The DBS GT Zagato is obviously a tribute to the DB4 GT Zagato. Based on the Aston Martin DB4 built from 1958 to 1963, the DB4 GT Zagato is one of the most iconic and recognizable Aston Martins ever designed. Penned by Ercole Spada, who also designed the Alfa Romeo Giulia TZ, Lancia Fulvia Sport, the second-gen BMW 7 Series, third-gen BMW 5 Series, and the Lancia Delta, the DB4 GT Zagato was produced from 1960 to 1963.
Its design was inspired by touring race cars from the late 1960s, so the DB4 GT Zagato turned out as a significantly more aggressive version of the standard DB4. The body was smaller, more aerodynamics, and the car was lighter overall as many steel components were replaced with aluminum ones. Zagato also removed the bumpers in order to save weight. Overall, the DB4 GT Zagato was more than 100 pounds lighter than the original DB4.
The cars were fitted with 3.7-liter inline-six engines rated at 314 horsepower and 278 pound-feet of twist. The Zagatos needed only 6.1 seconds to hit 60 mph, to go with a top speed of 153 mph, impressive figures for the era.
|Engine||Aluminum, Twin Spark, Inline-6|
|Power||314 HP @ 6,000 RPM|
|Torque||278 LB-FT @ 5,400 RPM|
|Top speed||150 MPH|
|0 - 60 mph||6 seconds|
The DB4 GT Zagato made a comeback in 1988 when Aston Martin sent four remaining DB4 chassis to Zagato
Aston Martin sold each car for almost £5,500, enough to buy a sizable house in the early 1960s. For reference, the Rolls-Royce Phantom was priced at almost £7,000 in 1961.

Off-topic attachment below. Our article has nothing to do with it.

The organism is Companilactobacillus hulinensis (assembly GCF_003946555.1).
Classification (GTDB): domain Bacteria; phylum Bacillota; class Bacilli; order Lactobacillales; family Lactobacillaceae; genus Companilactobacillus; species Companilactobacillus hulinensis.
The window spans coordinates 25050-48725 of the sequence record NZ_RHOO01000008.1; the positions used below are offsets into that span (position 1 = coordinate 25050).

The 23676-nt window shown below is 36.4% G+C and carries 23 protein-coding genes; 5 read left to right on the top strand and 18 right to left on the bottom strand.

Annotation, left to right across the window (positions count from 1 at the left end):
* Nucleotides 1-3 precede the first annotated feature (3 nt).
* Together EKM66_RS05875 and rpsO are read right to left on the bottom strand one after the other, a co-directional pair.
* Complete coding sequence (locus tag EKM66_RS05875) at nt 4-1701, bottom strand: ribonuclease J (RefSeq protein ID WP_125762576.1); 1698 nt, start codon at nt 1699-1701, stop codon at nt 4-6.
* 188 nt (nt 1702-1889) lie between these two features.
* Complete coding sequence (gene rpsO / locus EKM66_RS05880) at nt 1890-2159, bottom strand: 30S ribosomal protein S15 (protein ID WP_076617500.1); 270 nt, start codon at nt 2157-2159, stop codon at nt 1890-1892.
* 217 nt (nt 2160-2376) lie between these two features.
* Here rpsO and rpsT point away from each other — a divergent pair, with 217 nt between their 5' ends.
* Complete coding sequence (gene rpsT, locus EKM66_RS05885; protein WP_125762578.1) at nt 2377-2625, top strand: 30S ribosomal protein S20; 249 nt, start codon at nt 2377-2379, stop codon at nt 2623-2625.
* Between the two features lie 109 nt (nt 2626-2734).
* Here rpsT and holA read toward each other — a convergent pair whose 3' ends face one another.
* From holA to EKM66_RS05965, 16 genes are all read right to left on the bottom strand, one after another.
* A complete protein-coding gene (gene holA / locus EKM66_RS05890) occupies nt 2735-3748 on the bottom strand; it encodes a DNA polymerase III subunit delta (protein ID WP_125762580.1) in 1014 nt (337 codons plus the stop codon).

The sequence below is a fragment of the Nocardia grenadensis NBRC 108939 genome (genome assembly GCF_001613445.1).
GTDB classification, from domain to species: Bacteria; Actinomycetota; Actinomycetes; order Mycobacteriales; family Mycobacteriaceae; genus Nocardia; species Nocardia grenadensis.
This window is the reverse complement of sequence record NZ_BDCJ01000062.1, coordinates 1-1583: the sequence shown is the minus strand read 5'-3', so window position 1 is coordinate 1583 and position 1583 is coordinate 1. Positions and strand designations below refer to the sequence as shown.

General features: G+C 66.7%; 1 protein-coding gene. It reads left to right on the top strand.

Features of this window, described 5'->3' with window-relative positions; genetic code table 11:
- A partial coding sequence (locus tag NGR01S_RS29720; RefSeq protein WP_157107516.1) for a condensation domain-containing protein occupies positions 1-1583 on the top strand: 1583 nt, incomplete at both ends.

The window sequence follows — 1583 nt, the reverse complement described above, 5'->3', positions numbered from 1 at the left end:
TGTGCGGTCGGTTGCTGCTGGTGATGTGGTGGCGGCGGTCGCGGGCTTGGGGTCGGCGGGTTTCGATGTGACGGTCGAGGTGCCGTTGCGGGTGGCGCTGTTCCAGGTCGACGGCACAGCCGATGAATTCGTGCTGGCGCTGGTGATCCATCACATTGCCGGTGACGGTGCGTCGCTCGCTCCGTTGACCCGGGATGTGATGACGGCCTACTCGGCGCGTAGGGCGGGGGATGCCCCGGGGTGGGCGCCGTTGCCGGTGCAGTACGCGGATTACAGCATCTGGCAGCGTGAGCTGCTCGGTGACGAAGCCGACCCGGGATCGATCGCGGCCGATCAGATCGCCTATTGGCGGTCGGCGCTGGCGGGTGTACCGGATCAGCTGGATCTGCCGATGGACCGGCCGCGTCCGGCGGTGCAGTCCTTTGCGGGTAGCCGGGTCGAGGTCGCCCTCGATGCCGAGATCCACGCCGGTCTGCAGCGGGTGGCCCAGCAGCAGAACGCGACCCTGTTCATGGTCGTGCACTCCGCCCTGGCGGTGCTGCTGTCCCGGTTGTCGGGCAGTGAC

Of the 19 cars built in the 1960s, four chassis were modified and lightened for racing duty. The DB4 GT Zagato was raced at Goodwood and at the 24 Hours of Le Mans in 1961 and 1962. They failed to score notable results, but a DB4 GT Zagato won a British Grand Prix Support race in 1961, ahead of a Jaguar E-Type.
The DB4 GT Zagato made a comeback in 1988 when Aston Martin sent four remaining DB4 chassis to Zagato to have them bodied like the originals. Although they looked like the original cars from the 1960s, they had bigger engines, now at 4.2 liters, and updates that improved their handling. The four cars were completed until 1991 and sold as "Sanction II" DB4 GTs. Each car sold for over $1 million. Two more DB4 GTs were created in 2000 based on two neglected DB4 cars. These were sold as "Sanction III" versions.
Read our full review on the 1962 Aston Martin DB4 GTZ
Read our full review on the 2017 Aston Martin Vanquish Zagato
Read our full review on the 2013 Aston Martin DBS Coupe Zagato Centennial
Read our full review on the 2019 Aston Martin DBS Superleggera